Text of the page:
Community hopes to tell of its past

Initiative: Remington leaders campaign to turn this humble city neighborhood into a historic district.

July 11, 2002|By Jamie Stiehm | Jamie Stiehm,SUN STAFF

Spurred by a new initiative aiming to help older Baltimore neighborhoods invest more in themselves, leaders in Remington are campaigning to turn the no-frills mill village into a historic district that they hope will tell a tale of the city's past.

Once full of mill worker families along the Jones Falls more than a century ago, Remington has changed - nearly as much as the perception many city residents have of it. This humble enclave has never been a showy neighborhood. It has struggled with population drain, boarded-up rowhouses and idle industrial sites - making it a microcosm of some of the city's woes.

But this week at a neighborhood meeting, locals interested in turning around Remington's image made plans to blanket this patch of the city with petitions that would be the first step toward creating a historic district.

"We're hoping to turn around the housing stock, have more people appreciate the community and think about it having a life again," said Remington Neighborhood Alliance president Ward Eisinger, 35. "People are pumped up. Longtime residents want to tell their stories."

That's the hope in Remington, set in a landscape of Formstone, light commerce and industry, oysters to go and a Victorian tower. Remington residents are looking to the past to improve their future and want the city to know there is more to their neighborhood than an unnamed smattering of streets on the well-beaten path to the Jones Falls Expressway.

It's a community that's been worn hard by time. In the 1990s, a prosperous decade by most measures, Remington's population plummeted from 2,895 in 1990 to 2,308 in 2000 and the number of vacant dwellings nearly doubled from 102 to 202 during that period, according to 2000 census figures.

Tax incentives to rehabilitate the aging housing stock is one reason for the petition drive, but so is civic pride. Those in Remington point to an eclectic array of aging landmarks, including an abandoned broom factory, a century-old ice house and a dilapidated salt storage building where the city gets its coating for the streets in winter. Another hint of times past is the Oak Street African Methodist Episcopal Church - Oak Street is now called Howard Street.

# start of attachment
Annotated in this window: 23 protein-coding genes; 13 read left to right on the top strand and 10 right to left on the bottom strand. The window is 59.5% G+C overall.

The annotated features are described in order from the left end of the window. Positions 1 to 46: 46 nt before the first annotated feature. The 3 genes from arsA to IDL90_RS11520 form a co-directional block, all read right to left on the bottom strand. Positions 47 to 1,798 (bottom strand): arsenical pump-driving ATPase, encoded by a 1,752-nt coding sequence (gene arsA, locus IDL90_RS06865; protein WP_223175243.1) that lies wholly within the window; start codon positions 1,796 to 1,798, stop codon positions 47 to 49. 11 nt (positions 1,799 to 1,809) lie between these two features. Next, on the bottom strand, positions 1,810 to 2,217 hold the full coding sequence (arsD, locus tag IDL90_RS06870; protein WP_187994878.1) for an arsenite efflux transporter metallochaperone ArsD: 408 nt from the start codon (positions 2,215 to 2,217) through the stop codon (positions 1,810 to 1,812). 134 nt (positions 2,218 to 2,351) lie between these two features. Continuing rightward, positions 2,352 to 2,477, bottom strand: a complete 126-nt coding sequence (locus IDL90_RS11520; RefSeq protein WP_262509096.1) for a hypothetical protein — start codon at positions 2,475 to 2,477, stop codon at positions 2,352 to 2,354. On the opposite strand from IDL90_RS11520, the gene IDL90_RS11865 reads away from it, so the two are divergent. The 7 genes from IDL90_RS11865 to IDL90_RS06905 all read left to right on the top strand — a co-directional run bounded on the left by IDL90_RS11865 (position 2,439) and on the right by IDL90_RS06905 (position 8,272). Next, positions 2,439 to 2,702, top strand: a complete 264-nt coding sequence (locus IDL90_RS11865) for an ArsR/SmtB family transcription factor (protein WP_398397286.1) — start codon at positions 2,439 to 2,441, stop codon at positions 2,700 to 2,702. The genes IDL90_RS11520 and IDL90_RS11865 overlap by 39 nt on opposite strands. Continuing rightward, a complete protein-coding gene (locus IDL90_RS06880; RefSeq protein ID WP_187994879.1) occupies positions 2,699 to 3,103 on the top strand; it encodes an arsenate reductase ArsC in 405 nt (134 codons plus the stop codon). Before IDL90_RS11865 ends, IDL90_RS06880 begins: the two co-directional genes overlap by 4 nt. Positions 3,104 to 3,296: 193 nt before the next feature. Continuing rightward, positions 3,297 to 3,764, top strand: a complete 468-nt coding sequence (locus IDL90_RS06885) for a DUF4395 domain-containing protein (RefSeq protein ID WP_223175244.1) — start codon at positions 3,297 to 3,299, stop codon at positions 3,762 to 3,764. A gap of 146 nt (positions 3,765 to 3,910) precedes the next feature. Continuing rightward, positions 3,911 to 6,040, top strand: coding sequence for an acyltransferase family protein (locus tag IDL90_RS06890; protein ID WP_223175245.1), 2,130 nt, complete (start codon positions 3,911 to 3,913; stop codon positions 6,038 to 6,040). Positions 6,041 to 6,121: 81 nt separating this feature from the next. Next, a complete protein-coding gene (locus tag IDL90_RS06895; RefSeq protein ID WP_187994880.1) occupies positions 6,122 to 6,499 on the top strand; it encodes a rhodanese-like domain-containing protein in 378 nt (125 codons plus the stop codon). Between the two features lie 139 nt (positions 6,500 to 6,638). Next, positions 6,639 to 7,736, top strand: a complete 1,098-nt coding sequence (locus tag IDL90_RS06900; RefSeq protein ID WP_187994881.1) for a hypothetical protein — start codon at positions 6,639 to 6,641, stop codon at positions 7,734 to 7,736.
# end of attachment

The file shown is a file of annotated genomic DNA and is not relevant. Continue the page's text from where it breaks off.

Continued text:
A few months of door-to-door knocking lie ahead for proponents, who need to get the majority of Remington's property owners to sign the petition. After getting a majority to sign - the community has about 1,000 to 1,200 owners - organizers can move to the next stage to becoming a historic district.

In the second stage, Baltimore's Commission for Historical and Architectural Preservation (CHAP) would create a report and hold a hearing on Remington's historical merits. Then the 11 CHAP commissioners would vote. A City Council vote and mayoral approval would be the last ratification steps.

Eric L. Holcomb, a city planner for historical preservation, is advising Remington leaders on the process. For him, Remington is a rich mine of clues telling of its change from country village to urban neighborhood when the streetcar came along. That past could be parlayed into helping the community of rowhouses receive tax credits for restoration work and attract tourists interested in piecing together the city's history.

"It's a potpourri of working-class, middle-class humble houses," Holcomb said. "When the Remington village economy was first created by mills, people walked to work. And now, preservation is really about keeping these neighborhoods healthy."

Part of Remington is in the Jones Falls Valley Mill District, one of 10 investment zones in Baltimore's historic area recently identified by city and state officials as ripe for developing "cultural tourism." Officials coined the term to describe how they are trying to encourage tourists to travel beyond the waterfront when seeing urban sights. If the CHAP designation comes through, then preservation tax credits, state and local, will be available to Remington property owners to fix up their aging rowhouses.

But in the longer run, projects in Baltimore's 10 chosen zones will be eligible for state tax incentives and matching grants for investment infused into sites that could attract tourists.

Revamping the Streetcar Museum on Remington's western edge would be a prime example of investing in cultural tourism, city planning officials said.

Certain design conditions go with the historic district tax incentives. "On the front facade, we like to keep the restoration look. That's the biggest issue with the CHAP designation, keeping wood windows," Holcomb said.

Some residents have been curious to know if winning that recognition could block a proposed seven-story apartment development on a vacant lot next to the Papermoon diner. While it could not prevent the project, Holcomb said, winning the designation would mean that builders would have to follow guidelines for construction.

"We'll look at materials, scale, shape, even detail," he said.

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